July 29, 2020
Photos and Words by: Caroline Chia
(Photo above) Ms Mae Tan, Ms Denise Tay and Ms Michelle Lau set up the #KampungKakis platform – a neighbourhood buddy system to help those affected by the Covid-19 pandemic.
hen the Covid-19 pandemic affected Singaporeans in many ways, from reduced social interaction among the elderly to job and income loss, three young women saw the need to provide community support to the people in their neighbourhoods.
Enter the #KampungKakis – a neighbourhood buddy system that pairs a kaki-in-need (beneficiary) to volunteers known as ‘Kakis’.
The idea came about because one of the three founders, Ms Mae Tan, was hospitalised when she contracted Covid-19. Ms Tan, 28, was case number 827.
“Faced with a potentially lethal virus, I thought about what I would regret if I were to die the next day. Have I left this world in a better place than when I entered it?” asked Ms Tan.
Unable to check her email or watch Netflix due to the weak wifi connection, she was forced to be “fully present and aware of [her] experiences in the hospital”.
During her stay, she witnessed the difficulties older patients had to bear with and she learnt of the worries others had about losing their income.
Inspired by the healthcare workers around her who risked their lives to treat patients, the full-time product manager decided to use her recovery time to brainstorm ideas on how she could create a community support platform.
Together with Ms Denise Tay, 25, and Ms Michelle Lau, 26, they founded the #KampungKakis platform.
Reviving the Kampung Spirit
“Kampung” means village in Malay, and “Kakis” is the local term for buddies. So the #KampungKakis platform taps on help from those within the neighbourhood. To minimise travelling, Kakis are paired with a kaki-in-need who lives within a walking distance of 20 minutes.
Depending on the needs of the beneficiaries, Kakis may help in various ways, like buying groceries or checking-in on a neighbour. The flexibility allows more volunteers to chip-in within their capabilities and around their busy schedules.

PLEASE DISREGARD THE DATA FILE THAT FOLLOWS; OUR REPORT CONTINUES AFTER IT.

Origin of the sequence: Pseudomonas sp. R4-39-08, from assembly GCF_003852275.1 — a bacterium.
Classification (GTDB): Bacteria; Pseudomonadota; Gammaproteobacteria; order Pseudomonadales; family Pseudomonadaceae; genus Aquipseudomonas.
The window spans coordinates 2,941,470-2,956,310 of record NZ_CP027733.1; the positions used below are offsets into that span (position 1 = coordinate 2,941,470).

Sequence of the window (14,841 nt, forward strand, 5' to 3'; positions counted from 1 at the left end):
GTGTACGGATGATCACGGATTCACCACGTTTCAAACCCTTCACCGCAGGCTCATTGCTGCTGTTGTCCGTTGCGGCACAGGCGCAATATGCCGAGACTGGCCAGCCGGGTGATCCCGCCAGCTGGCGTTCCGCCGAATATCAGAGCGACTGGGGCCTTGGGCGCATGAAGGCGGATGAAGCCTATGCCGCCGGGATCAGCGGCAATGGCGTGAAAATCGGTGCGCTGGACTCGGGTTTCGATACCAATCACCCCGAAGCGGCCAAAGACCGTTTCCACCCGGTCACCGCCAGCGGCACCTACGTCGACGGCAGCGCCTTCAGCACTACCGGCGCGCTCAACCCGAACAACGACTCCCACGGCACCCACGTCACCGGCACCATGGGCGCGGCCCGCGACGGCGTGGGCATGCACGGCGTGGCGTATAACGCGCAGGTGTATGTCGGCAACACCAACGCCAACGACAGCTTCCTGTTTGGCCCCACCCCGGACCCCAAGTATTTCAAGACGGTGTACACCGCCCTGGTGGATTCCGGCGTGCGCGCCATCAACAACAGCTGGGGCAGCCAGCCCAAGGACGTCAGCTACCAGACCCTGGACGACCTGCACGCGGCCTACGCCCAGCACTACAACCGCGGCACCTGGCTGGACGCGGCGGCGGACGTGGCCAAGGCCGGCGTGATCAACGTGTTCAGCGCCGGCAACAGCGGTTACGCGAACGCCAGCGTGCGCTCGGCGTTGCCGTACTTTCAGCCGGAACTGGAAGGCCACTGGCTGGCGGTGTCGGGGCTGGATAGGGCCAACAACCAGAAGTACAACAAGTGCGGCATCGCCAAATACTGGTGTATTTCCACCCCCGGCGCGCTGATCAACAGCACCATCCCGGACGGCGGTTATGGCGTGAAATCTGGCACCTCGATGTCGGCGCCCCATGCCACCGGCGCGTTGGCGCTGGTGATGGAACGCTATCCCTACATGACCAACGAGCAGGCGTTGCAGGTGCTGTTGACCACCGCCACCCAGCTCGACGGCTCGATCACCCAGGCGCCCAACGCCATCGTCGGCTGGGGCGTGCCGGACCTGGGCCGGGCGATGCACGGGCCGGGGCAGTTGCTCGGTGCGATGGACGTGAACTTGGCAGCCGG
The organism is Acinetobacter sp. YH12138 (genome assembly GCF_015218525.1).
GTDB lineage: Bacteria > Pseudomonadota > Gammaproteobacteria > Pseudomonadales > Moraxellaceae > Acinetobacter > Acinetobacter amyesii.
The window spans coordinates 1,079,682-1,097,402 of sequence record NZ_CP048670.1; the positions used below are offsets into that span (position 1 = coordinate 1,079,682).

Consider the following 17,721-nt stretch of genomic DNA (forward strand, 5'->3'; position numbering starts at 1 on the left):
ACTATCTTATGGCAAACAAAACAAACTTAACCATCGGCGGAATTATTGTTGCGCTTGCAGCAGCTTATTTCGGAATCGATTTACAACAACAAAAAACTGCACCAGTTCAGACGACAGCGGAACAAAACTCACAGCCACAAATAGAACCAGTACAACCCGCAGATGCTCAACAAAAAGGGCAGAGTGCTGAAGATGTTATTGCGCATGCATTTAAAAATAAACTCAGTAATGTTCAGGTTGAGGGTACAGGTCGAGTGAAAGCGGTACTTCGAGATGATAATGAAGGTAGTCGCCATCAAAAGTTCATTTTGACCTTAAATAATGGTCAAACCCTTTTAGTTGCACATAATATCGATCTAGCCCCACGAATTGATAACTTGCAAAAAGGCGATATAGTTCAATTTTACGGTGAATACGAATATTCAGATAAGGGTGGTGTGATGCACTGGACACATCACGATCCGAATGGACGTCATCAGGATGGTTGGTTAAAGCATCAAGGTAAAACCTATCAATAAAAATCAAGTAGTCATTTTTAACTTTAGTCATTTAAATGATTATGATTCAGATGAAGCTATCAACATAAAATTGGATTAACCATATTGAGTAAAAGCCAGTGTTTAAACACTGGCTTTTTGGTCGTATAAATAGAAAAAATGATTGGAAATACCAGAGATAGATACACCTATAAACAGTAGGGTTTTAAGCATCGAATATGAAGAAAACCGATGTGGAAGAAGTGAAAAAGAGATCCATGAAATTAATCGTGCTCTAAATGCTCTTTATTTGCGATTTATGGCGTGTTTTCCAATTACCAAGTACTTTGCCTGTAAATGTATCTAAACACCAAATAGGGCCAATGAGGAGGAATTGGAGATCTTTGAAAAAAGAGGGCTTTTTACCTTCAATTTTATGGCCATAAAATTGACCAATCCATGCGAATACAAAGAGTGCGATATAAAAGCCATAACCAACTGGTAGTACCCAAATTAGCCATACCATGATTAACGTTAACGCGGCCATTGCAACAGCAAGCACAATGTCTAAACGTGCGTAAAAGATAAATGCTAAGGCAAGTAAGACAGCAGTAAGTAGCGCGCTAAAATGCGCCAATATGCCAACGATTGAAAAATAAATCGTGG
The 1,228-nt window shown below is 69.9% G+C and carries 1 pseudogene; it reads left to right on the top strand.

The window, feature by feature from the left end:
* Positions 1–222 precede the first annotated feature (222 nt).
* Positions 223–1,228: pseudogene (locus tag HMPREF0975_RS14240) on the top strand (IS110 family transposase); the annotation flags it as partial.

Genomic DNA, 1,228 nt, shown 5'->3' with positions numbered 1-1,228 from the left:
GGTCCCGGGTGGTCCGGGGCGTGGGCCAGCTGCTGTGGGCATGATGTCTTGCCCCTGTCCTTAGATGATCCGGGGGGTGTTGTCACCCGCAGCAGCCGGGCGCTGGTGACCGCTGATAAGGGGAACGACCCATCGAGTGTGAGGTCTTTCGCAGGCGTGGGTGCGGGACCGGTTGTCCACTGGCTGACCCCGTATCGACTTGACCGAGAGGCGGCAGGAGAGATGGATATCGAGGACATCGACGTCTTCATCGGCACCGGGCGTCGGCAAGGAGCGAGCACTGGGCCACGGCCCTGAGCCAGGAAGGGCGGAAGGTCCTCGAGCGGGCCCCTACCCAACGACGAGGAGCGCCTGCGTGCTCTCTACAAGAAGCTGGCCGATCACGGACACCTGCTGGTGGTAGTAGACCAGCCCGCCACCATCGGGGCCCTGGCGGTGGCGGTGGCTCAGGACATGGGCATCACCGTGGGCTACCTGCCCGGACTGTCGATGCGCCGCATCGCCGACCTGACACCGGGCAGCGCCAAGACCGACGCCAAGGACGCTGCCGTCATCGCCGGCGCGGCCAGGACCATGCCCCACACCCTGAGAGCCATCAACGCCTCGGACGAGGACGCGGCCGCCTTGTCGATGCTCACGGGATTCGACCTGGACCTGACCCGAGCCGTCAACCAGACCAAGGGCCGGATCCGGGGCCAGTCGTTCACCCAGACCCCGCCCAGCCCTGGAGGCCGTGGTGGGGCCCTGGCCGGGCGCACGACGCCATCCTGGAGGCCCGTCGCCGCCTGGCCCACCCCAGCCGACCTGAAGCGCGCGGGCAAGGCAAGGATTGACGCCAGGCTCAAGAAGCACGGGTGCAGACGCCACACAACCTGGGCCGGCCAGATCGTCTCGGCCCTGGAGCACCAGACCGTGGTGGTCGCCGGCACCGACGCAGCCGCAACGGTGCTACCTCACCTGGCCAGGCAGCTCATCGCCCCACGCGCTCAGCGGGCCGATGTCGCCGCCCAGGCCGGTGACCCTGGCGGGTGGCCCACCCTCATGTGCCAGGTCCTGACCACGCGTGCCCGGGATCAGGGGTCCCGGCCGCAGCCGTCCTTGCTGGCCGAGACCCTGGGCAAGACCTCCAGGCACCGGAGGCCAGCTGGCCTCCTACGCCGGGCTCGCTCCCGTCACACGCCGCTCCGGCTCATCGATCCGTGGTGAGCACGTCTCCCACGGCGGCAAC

For the elderly living alone, their interaction with neighbours and volunteers is essential to their daily lives. For some, this interaction is their only form of contact with the outside world.
“The human touch is irreplaceable,” said Ms Lau, a medical social worker in a hospice and the chairperson for Hong Kah North Zone 7 Residents’ Committee. “Neighbours and community assets are often untapped strengths in the social environment that we live in,” she added.
Even as the country has eased its restrictions from the Circuit Breaker, many routines and activities for these elderly have not resumed as they are encouraged to stay home and away from crowds.
For others, the disruption to their lives in recent months may have been overwhelming, and not all know where to seek help.
During the Circuit Breaker, a man from a low income family had lost his job and needed to care for his children, as well as his sick, elderly parents. He did not know where to turn to.
When #KampungKakis heard about his plight, they matched him to a Kaki, who offered to cook meals for his family. This was done for a month until #KampungKakis found another organisation able to provide him and his family with meals. The family also received a laptop for their children’s home-based learning classes. Eventually, the family was put in touch with other organisations that could help him in the longer term.
Apart from pairing volunteers to beneficiaries, #KampungKakis also puts beneficiaries in touch with the right agencies for help.
“We thought many people would be hesitant to lend a helping hand due to the pandemic. Turns out that Singaporeans are much more selfless and giving.”
The group has partnered many other organisations to meet the needs of their beneficiaries. This includes student tuition support from NTU undergraduates, daily meals by Willing Hearts and additional financial assistance from the Mind the Gap Fund through A Good Space and the Cassia Resettlement Team.
The group has been surprised by the amount of help and volunteers they have. Barely three months old, #KampungKakis currently has more than 700 volunteers and 110 beneficiaries.
“We thought many people would be hesitant to lend a helping hand due to the pandemic,” they said. “Turns out that Singaporeans are much more selfless and giving.”
However, in mature estates like Redhill and Jalan Kukoh, volunteers are still in need. In these neighbourhoods, some Kakis have had to take on helping more than two beneficiaries.
Growing to Address More Needs
The group has also received grants from The Majurity Trust, the oscar@sgfund by Temasek Trust and The Awesome Foundation.
These funds have been used to purchase grocery packs, diapers and milk powder for those in need, said Ms Tay, a postgraduate looking for a job.
Despite their packed schedules, #KampungKakis has plans to introduce digital literacy to the elderly.
They “witnessed how a widening digital divide during the Circuit Breaker period has resulted in more isolation and confusion amongst those who are not digital natives,” and hope to partner the Singapore Digital Office (SDO) to train their Kakis, who will then be able to teach and encourage the elderly to use applications like WhatsApp and social media.